5

I remember partially watching a movie on an airplane. It was about a woman who is able to see the ghost of a Samurai or some other warrior who was beheaded, I think falsely for being a traitor. Anyways, I think the woman and the ghost set out to do...something. I don't remember, but I think it was to clear his name?

Anyways, along the way, the woman meets another man who is outwardly extremely skeptical about the supernatural and says that there must always be a trick involved somewhere where the supernatural is apparently at play. The woman figures out that the man is actually capable of seeing the ghost, and theorizes that it is because the man's favorite Indian dish contains cinnamon, which is connected to the spirit world.

Anyways, eventually the woman and the ghost figure out that the ghost would be able to send messages to the material world by interacting with a small object that the woman holds between her fingers. If I recall correctly, it was shaped like or is a Lifesaver candy. Eventually, there is a scene in a courtroom where the woman and the ghost use the communication trick to enable the ghost to respond to yes/no questions.

Then, the man starts going on a monologue towards the other people present, while the ghost talks over him. Eventually, the man yells at the ghost to shut up, revealing to everyone that he can see and hear the ghost. I don't remember anything else from the movie.

6

Pretty sure this is A Ghost of a Chance (2011).

A Ghost of a Chance (ステキな金縛り, Suteki na Kanashibari) (also known as "Once In a Blue Moon" in Japan) is a 2011 Japanese comedy mystery film directed by Kōki Mitani.

Emi Hosho, a third-rate lawyer without much of a future, is tasked with defending Goro Yabe, a man arrested for the murder of his wife. Without much hope of winning, Yabe proclaims his innocence, saying that he was under sleep paralysis at the time of the murder. Emi heads to the inn where Yabe stayed and encounters the ghost of fallen samurai Rokubei Sarashina, who claims he was the one holding Yabe in sleep paralysis. Rokubei is brought to the court as a witness. However, the prosecution denies the existence of the occult, asserting that Rokubei's testimony is inadmissible in court. So begins the struggle to prove Yabe's innocence.

As noted in the Wikipedia plot summary, the woman is a defence lawyer who calls upon the ghost to stand as a witness in a court trial, to prove another man innocent of murdering his wife.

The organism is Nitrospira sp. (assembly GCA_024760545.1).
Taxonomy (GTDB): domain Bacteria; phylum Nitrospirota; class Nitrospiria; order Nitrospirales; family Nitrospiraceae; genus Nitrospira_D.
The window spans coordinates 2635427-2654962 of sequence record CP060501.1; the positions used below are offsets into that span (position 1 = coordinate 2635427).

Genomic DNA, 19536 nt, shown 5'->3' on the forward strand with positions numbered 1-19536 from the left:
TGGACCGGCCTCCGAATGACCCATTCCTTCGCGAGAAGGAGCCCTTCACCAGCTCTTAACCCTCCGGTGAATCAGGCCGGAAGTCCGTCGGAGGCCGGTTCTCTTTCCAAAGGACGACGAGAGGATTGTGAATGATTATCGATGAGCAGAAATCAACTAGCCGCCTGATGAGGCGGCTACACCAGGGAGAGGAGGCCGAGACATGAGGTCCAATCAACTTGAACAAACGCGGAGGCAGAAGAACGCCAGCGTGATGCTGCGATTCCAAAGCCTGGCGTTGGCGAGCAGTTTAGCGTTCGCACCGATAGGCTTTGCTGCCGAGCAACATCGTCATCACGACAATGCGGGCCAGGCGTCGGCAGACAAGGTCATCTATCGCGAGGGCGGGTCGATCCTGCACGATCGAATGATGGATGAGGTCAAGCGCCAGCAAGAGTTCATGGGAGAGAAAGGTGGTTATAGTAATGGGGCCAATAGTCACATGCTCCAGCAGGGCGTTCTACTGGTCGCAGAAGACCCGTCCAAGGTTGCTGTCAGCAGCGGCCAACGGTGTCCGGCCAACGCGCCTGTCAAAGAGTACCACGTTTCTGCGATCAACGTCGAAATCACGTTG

Since most people can't see the ghost or hear him speak, the woman initially attempts to serve an interpreter for him, repeating his testimony before the court. However, the Judge seems unsatisfied with this, and asks whether or not a direct utterance can be heard from the ghost himself. She then remembers that the ghost's breath can be felt in the physical world when he blows on things, and deduces that by holding a Lifesaver-like candy in front of his mouth, he can use it as a whistle to answer 'yes' or 'no' questions in a way that can be heard by everyone.

The ghost also notices the lawyer for the prosecution looking directly at him at one point, and realising that this man can also see and hear him (despite pretending to be sceptical about the existence of ghosts), he deliberately talks over the man incessantly in one scene, until the man gets so angry that he forgets himself for a moment and tells the ghost to shut up in front of the entire courtroom.

5
  • 4
    I'm intrigued how the banana fits into this courtroom drama. Murder weapon? Her lunch?
    – Valorum
    Aug 22 '21 at 6:22
  • 2
    About five minutes into the film, the defence lawyer uses it as a prop in an attempt to cast doubt on eyesight of a witness for the prosecution (who said he saw the defendant fleeing the scene of the crime). She briefly shows him the banana from several metres away, and then hides it behind her back, hoping he'll fail to correctly identify what it was. Oddly enough though, this plan doesn't bear fruit. Aug 22 '21 at 7:04
  • 3
    Maybe she was plantain the seeds of doubt
    – Valorum
    Aug 22 '21 at 7:18
  • 3
    She probably figured that if all else failed, she could eventually win on a peel. Aug 22 '21 at 7:32
  • 3
    As long as she doesn't slip up.
    – Valorum
    Aug 22 '21 at 7:49

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